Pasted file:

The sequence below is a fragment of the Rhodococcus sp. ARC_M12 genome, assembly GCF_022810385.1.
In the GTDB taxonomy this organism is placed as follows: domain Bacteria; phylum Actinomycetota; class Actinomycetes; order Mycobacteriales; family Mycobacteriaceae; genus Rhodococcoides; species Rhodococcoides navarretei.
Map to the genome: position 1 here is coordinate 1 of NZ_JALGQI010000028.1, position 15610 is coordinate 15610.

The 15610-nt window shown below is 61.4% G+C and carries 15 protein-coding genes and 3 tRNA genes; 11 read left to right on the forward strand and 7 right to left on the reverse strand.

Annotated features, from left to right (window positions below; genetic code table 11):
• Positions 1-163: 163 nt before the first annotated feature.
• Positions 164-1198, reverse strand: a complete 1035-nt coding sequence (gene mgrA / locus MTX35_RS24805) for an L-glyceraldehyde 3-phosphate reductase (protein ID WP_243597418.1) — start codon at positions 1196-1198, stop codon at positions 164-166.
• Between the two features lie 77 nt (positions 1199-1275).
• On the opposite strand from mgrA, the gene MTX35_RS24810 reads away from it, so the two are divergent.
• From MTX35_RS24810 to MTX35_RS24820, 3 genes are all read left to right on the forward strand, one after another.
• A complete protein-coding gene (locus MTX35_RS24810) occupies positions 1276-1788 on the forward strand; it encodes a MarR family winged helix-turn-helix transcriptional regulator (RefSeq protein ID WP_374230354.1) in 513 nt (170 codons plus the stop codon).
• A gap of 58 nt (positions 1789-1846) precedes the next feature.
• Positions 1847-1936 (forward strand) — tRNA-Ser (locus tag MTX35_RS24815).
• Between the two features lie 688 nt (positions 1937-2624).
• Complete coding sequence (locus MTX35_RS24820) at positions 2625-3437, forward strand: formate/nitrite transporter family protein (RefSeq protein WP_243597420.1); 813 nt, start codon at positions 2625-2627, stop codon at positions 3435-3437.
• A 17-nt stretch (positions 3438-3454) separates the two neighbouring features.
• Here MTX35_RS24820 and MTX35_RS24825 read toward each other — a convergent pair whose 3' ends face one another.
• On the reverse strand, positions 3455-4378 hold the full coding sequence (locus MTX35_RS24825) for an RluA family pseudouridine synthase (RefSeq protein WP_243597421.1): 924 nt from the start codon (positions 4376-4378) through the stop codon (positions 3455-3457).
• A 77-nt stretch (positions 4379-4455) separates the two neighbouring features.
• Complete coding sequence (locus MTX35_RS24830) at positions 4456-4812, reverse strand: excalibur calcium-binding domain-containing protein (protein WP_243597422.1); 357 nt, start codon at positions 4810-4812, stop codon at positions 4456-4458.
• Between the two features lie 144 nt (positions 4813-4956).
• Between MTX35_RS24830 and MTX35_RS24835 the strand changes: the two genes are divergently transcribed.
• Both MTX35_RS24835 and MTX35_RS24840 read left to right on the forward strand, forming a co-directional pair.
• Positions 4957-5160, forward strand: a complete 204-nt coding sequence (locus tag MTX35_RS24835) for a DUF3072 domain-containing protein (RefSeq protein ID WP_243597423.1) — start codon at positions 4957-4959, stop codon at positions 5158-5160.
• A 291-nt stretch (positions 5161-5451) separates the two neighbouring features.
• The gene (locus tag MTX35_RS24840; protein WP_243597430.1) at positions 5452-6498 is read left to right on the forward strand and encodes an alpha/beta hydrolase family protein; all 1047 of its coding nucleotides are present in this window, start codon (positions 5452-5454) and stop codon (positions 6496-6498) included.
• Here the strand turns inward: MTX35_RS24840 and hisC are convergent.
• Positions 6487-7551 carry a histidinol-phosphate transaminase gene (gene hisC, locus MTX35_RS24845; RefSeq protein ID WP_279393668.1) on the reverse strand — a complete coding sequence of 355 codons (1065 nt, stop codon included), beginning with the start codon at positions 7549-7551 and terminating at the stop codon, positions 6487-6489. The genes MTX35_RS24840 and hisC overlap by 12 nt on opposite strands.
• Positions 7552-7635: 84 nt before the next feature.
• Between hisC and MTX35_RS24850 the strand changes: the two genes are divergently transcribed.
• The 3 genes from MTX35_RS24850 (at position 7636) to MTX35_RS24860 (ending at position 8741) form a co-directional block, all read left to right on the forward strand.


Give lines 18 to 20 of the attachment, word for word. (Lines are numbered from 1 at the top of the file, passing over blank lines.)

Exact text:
• On the reverse strand, positions 3455-4378 hold the full coding sequence (locus MTX35_RS24825) for an RluA family pseudouridine synthase (RefSeq protein WP_243597421.1): 924 nt from the start codon (positions 4376-4378) through the stop codon (positions 3455-3457).
• A 77-nt stretch (positions 4379-4455) separates the two neighbouring features.
• Complete coding sequence (locus MTX35_RS24830) at positions 4456-4812, reverse strand: excalibur calcium-binding domain-containing protein (protein WP_243597422.1); 357 nt, start codon at positions 4810-4812, stop codon at positions 4456-4458.